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Kristi Yamaguchi

Kristine Tsuya "Kristi" Yamaguchi- Hedican (born July 12 1971) is an American figure skater and the 1992 Olympic Champion in women's singles. Yamaguchi also won two World Figure Skating Championships in 1991 and 1992 and a U.S. Figure Skating Championships in 1992. She won one junior world title in 1988 and two national titles in 1989 and 1990 as a pairs skater with Rudy Galindo. In December 2005, she was inducted into the U.S. Olympic Hall of Fame. Yamaguchi was a local commentator on figure skating for San Francisco-area TV station KNTV (NBC 11) during the 2006 Winter Olympics.

On May 20, 2008, Yamaguchi became the celebrity champion in the sixth season of Dancing with the Stars with pro dance partner Mark Ballas, defeating finalist couple Jason Taylor and Edyta Śliwińska. The judges commented that she was the most consistent competitor of any dancer in any season of the show. According to the host of the show, she had the highest scores of any competitor in the show's history.

Biography

A third-generation Japanese American, Kristi Yamaguchi was born on July 12, 1971 in Hayward, California, to Jim Yamaguchi, a dentist, and Carole Doi, a medical secretary, who is of Japanese and Filipino descent. Kristi's grandparents were sent to an internment camp during World War II, where her mother was born. Kristi and her siblings, Brett and Lori, grew up in Fremont, California, where Kristi attended Mission San Jose High School her freshman year and transferred to Willow Glen High School in San Jose, California, where she graduated. Yamaguchi began skating as a child, as physical therapy for her club feet.

Pairs career

With Rudy Galindo she won the junior title at the U.S. championships in 1986. Two years later, Yamaguchi won the singles and, with Galindo, the pairs titles at the 1988 World Junior Pair Championships; Galindo had won the 1987 World Junior Championship in singles. In 1989 Yamaguchi and Galindo won the senior U.S. championships pairs title and won again in 1990.

As a pairs team, Yamaguchi and Galindo were unusual in that they were both accomplished singles skaters, which allowed them to consistently perform difficult elements like side by side Triple Flip jumps, which are still more difficult than side by side jumps performed by current top international pairs teams. They also jumped and spun in opposite directions, Yamaguchi counter-clockwise, and Galindo clockwise, which gave them an unusual look on the ice. In 1990, Yamaguchi decided to focus solely on singles. Galindo went on to have a successful singles career as well, winning the 1996 U.S. championships and the 1996 World bronze medal.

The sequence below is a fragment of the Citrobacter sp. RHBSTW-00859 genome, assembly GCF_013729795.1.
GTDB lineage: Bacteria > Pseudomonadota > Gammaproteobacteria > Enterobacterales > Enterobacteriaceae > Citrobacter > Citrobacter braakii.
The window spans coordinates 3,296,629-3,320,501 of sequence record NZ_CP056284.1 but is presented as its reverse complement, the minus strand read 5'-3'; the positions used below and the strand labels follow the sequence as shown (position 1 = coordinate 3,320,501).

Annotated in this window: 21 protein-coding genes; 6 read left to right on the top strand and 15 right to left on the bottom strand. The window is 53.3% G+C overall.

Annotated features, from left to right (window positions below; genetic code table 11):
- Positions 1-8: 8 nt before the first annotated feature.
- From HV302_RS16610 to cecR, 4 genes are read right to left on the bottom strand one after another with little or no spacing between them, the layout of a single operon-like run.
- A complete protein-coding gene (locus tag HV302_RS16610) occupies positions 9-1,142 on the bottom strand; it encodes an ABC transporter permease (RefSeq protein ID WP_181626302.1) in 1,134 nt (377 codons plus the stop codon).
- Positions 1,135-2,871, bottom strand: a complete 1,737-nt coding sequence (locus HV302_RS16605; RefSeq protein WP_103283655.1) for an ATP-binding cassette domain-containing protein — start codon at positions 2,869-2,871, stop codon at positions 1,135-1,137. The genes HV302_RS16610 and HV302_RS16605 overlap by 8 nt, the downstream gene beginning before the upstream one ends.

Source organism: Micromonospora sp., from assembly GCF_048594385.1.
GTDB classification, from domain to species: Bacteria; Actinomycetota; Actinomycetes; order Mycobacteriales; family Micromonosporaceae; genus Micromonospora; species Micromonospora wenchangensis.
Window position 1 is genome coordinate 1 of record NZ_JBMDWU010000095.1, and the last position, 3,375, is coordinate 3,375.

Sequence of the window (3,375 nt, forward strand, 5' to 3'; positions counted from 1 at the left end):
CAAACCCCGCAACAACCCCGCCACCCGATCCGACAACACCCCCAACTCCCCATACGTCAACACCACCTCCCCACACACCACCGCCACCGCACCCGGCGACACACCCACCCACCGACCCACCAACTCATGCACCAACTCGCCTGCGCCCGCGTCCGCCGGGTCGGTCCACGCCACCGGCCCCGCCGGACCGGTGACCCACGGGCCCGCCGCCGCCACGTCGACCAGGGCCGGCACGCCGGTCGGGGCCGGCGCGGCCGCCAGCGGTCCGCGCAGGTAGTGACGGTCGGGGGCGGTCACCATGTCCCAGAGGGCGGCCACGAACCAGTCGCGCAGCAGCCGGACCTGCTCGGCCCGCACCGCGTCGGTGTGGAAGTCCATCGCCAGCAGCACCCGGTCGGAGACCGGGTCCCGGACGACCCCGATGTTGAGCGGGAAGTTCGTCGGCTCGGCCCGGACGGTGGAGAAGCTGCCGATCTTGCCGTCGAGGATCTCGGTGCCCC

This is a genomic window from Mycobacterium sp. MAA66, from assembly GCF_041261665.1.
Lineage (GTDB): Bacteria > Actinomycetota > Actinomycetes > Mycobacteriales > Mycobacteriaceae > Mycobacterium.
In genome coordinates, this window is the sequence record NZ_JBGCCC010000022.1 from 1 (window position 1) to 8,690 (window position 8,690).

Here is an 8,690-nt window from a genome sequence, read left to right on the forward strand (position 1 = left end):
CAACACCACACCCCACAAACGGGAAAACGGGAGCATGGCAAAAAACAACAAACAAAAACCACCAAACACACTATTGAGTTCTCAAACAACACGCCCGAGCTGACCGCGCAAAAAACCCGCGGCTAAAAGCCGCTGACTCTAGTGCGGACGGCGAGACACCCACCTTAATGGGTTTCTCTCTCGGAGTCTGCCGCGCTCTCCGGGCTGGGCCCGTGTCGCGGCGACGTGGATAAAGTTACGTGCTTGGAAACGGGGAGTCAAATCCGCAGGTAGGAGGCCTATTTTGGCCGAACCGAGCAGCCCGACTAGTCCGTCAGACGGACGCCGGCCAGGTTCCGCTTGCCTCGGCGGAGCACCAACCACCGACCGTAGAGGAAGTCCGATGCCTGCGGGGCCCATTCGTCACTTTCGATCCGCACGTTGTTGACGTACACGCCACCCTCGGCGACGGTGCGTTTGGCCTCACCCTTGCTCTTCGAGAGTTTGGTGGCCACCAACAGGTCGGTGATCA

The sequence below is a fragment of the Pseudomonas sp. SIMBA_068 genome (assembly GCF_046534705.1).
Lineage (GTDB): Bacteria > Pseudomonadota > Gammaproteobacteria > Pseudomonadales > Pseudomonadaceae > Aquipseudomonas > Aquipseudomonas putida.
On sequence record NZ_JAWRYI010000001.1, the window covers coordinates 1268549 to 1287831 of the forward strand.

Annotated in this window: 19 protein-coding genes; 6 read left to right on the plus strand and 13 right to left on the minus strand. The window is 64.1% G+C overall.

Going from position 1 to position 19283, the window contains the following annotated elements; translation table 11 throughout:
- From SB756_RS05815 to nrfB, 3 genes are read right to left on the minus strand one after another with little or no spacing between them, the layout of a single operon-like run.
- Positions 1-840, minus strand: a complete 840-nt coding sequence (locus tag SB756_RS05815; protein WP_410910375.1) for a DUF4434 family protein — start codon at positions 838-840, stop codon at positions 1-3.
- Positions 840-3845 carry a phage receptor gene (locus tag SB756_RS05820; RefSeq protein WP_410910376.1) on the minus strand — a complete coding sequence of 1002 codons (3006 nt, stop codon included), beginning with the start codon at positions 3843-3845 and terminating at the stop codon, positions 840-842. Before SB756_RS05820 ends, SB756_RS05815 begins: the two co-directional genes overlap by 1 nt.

Singles career

In 1991, Yamaguchi moved to Edmonton, Alberta to train with coach Christy Ness. The same year Yamaguchi placed second to Tonya Harding at the U.S. championships, her third consecutive silver medal at Nationals. The following month in Munich, Germany, Yamaguchi won the 1991 World Championships. That year the American ladies team, consisting of Yamaguchi, Harding and Nancy Kerrigan, became the first and only national ladies team to have its members place first, second and third at Worlds. In 1992, Yamaguchi won her first U.S. title and gained a spot to the 1992 Winter Olympic Games in Albertville, France. Joining her on the U.S. team were again Kerrigan and Harding. While competitors Harding and Japan’s Midori Ito were consistently landing the difficult triple axel jump in competition, Yamaguchi instead focused on her artistry and her triple-triple combinations in hopes of becoming a more well-rounded skater. Both Harding and Ito fell on their triple axels at the Olympics (though Ito successfully landed the jump later on in her long program after missing it the first time), allowing Yamaguchi to win the gold, despite errors in her free program, including putting a hand to the ice on a triple loop and a double salchow instead of a planned triple. Yamaguchi went on to successfully defend her World title that same year.

Endorsements

Though Yamaguchi won the gold medal, she would be overshadowed in publicity and endorsements by Nancy Kerrigan who later endured the highly publicized attack staged by associates of teammate Harding. Yamaguchi never expressed any dissatisfaction with her lack of endorsements as she had one of the most successful professional skating careers since Sonja Henie, performing with such shows as Champions on Ice and Stars on Ice for over ten years. Yamaguchi received endorsements deals from Wendy's and DuraSoft Colors contact lenses, but not high-profile, multimillion-dollar deals with corporate giants like Campbells, Disney or Pepsi. Some suspected that her Asian heritage may have put her at a disadvantage. Bill Imada, whose firm advises companies on marketing to Asian Americans observes that for marketers "People like Kristi Yamaguchi don't represent, at least with marketers, the wholesome all-American image".

She later received contracts with high fashion firms like Celanese Acetate, appeared in a "Got Milk" ad, and was featured on a Wheaties Box. And in 2008, she became the first woman to drop the green flag to start the Indianapolis 500.

On July 16,2008, in a Harris Poll quoted by MarketWatch put Kristi Yamaguchi in the top 10 of US Favorite Female Sport Stars even after 16 years of her Olympic win. Fellow figure skater Michelle Kwan, who also is "Asian American" is on the list too.